After dropping him off she drove downtown
where they shaved her forearm and tattooed a sticky sunflower
in commemoration of watching the hungry pines prepare to grind
her Freshman son into splinters and scatter them through the woods.
Orange oily globs had floated on the pale milk of the lake
during their last meal together at the student cafeteria.
Her eyes brimmed with bongwater. Bits of gristle
drifted toward the surface and she held them under
with the bamboo spork until the bubbles stopped.
Arm swaddled in Saran Wrap, she drove back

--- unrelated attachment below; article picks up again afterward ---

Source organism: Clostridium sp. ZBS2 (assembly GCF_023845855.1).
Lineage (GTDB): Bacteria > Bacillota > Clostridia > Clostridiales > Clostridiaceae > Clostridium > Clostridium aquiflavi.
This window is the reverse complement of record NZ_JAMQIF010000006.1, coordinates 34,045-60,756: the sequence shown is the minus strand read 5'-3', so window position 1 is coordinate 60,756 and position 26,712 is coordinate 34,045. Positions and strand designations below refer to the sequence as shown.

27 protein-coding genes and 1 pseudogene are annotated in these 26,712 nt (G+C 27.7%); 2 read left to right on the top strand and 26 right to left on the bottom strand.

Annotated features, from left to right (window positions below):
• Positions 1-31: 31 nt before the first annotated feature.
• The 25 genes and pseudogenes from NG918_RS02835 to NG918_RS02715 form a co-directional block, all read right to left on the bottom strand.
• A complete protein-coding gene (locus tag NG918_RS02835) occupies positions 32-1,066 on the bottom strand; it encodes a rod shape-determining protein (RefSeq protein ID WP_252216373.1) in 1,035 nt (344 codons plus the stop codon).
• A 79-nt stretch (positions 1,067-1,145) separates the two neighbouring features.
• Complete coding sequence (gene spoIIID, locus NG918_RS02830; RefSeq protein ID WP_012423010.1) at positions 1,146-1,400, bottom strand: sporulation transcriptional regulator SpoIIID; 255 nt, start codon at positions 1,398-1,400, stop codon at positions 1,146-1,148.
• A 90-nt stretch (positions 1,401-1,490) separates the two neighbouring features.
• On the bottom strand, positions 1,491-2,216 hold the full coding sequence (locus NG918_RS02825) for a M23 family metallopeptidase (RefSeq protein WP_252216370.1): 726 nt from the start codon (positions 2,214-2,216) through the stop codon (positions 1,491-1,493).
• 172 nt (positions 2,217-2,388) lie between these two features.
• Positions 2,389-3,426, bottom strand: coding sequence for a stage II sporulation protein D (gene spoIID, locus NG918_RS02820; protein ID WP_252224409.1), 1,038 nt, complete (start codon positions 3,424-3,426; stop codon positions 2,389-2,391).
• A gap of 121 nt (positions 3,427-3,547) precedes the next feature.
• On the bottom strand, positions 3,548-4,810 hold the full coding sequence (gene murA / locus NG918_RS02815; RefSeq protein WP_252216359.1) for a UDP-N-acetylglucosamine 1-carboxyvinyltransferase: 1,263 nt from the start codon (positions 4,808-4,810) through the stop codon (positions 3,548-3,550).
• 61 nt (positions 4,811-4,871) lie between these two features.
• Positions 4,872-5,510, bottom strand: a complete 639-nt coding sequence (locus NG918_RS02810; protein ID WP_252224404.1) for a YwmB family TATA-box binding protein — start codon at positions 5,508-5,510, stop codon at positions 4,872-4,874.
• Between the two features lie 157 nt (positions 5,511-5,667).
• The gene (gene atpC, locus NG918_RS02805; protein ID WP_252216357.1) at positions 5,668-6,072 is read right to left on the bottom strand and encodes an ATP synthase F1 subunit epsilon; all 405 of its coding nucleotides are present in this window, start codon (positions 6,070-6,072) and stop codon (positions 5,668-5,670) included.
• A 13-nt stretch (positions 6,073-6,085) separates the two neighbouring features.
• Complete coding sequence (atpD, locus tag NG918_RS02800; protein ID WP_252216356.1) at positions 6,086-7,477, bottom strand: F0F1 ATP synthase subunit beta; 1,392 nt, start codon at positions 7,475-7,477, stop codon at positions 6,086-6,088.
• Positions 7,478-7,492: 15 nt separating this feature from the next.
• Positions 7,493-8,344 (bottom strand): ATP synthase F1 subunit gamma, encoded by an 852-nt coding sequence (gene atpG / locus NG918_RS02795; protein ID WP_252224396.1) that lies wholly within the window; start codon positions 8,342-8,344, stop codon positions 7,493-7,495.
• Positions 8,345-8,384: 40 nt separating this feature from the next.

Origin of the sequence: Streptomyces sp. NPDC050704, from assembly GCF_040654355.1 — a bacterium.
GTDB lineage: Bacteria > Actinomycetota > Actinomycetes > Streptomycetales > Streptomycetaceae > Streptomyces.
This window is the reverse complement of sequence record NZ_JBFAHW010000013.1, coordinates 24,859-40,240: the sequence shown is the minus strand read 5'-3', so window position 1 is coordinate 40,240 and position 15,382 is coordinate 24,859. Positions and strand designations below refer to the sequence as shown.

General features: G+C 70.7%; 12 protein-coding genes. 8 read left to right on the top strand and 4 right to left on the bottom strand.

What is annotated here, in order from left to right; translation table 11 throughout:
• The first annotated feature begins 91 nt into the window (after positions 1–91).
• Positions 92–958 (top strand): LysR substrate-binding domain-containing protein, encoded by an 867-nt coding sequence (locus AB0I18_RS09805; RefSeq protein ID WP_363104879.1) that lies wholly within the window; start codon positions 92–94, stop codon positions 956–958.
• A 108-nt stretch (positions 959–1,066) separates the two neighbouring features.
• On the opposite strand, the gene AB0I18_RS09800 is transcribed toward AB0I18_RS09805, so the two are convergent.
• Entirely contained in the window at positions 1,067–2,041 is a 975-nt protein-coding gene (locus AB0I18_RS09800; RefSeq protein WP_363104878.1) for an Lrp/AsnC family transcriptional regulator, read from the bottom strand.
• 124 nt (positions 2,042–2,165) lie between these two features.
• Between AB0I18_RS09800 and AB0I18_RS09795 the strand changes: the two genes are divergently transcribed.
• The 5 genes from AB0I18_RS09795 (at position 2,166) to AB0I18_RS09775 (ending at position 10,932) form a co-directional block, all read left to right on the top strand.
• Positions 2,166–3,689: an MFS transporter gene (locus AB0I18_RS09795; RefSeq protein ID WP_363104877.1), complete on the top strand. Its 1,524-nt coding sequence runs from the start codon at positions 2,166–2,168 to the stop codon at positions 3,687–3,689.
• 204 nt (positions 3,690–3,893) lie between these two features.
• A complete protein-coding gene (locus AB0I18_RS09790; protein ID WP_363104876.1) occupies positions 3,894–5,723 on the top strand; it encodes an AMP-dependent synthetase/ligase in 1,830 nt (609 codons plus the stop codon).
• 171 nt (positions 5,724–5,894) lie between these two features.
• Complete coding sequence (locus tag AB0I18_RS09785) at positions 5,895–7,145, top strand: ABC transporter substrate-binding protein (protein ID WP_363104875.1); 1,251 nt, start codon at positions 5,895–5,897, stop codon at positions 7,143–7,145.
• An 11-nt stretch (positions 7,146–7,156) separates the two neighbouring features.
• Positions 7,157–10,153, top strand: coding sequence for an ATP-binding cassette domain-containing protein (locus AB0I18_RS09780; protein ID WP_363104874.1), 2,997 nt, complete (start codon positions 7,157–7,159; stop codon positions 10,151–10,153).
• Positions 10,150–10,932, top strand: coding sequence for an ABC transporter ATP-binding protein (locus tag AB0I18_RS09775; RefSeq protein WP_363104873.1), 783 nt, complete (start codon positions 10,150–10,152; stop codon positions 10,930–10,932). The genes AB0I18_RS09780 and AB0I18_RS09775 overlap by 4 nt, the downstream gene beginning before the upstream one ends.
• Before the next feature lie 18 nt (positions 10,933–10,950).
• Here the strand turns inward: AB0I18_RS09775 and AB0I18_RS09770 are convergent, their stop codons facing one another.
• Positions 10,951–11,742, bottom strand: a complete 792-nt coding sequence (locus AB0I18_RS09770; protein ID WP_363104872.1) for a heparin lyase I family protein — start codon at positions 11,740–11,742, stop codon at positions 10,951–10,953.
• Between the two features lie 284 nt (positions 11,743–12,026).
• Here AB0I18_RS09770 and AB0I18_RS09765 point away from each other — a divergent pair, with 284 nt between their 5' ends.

past the evergreen fence with its mesh of compass needles
to the Motel 8 on the outskirts of Oly and flopped onto the bed
basted in sweat, simmering in a broth of worry.
Half a bottle of merlot later, she put the news on mute
and yanked the ripcord and the emergency life raft in her chest inflated
She let the current drag he down the carpeted hall
past the housekeeping closet crammed with cans of Pledge
and extra washrags and lozenge soaps
Past the rack bristling with tourist magazines
begging her to visit Raingutter Falls, the Roadkill Museum,
the Cave of the Electric Hairdryers
Past the front desk clerk watching the playoffs
with the sound off, the numbers nine and one
always cued up on his phone,
until she ended up, as everyone does
in every one of my poems,
out at the edge of the parking lot,
looking up at the stars,
trying not to imagine too hard.